Don't Fall for Coca-Cola's Deceptive "Public Announcement" Ads

Besides pulling the wool over your eyes with regards to the lack of overall safety of aspartame, I think the FTC would be warranted to sue Coke and the other diet soda manufacturers for fraudulent advertising, seeing how:

  1. There's no scientific evidence showing that the use of diet sodas actually lead to weight loss.
  2. On the contrary, studies have repeatedly shown that artificial sweeteners cause greater weight gain than regular sugar.4 Studies have also repeatedly linked artificial sweeteners with increased hunger. For example, one study published in the journal Physiology & Behavior in 19885 found that intense (no- or low-calorie) sweeteners can produce significant changes in appetite. Of the three sweeteners tested, aspartame produced the most pronounced effects.

  3. Scientific evidence shows that aspartame actually worsens insulin sensitivity to a greater degree than sugar.
  4. This is quite the blow for diabetics who obediently follow the recommendation to switch to diet sodas to manage their condition. Unfortunately, in large part due to misleading and deceptive advertising, many doctors and registered nutritionists are still under the illusion that artificial sweeteners are a safe and effective alternative for their diabetic patients.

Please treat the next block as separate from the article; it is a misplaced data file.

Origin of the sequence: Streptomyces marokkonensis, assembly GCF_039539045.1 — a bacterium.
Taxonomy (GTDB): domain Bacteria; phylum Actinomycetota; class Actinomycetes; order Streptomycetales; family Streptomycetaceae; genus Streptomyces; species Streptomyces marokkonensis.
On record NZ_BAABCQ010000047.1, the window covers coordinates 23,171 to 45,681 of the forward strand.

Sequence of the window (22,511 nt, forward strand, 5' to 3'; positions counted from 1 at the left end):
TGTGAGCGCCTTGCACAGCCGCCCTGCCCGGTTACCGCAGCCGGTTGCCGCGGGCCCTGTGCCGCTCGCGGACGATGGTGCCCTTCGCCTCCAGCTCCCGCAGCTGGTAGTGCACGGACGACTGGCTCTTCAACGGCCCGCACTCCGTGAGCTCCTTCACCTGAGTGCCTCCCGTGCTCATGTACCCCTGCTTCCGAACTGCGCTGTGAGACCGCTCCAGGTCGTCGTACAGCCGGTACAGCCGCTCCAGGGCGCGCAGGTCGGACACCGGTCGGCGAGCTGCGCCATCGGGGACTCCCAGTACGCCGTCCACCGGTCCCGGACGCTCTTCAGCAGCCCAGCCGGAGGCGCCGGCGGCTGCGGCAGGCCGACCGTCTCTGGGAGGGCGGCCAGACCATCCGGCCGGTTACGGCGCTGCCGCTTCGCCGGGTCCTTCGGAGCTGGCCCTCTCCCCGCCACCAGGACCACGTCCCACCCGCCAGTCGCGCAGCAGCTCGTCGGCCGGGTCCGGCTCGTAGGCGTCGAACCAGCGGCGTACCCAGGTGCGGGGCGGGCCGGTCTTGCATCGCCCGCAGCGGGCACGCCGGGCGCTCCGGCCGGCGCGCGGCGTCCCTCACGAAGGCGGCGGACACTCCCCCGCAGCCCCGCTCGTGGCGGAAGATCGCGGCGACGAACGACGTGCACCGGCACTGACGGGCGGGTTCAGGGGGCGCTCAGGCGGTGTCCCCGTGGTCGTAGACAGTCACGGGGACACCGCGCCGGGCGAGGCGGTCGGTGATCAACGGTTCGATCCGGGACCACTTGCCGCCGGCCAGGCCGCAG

Artificial sweeteners also appear to cause many of the same health effects associated with high sugar consumption.  Most recently, a report published in the journal Trends in Endocrinology & Metabolism6 highlighted the fact that diet soda drinkers suffer the same exact health problems as those who opt for regular soda, including excessive weight gain, type 2 diabetes, cardiovascular disease and stroke.7, 8 According to the authors:

"This paper... considers the hypothesis that consuming sweet-tasting but noncaloric or reduced-calorie food and beverages interferes with learned responses that normally contribute to glucose and energy homeostasis. Because of this interference, frequent consumption of high-intensity sweeteners may have the counterintuitive effect of inducing metabolic derangements."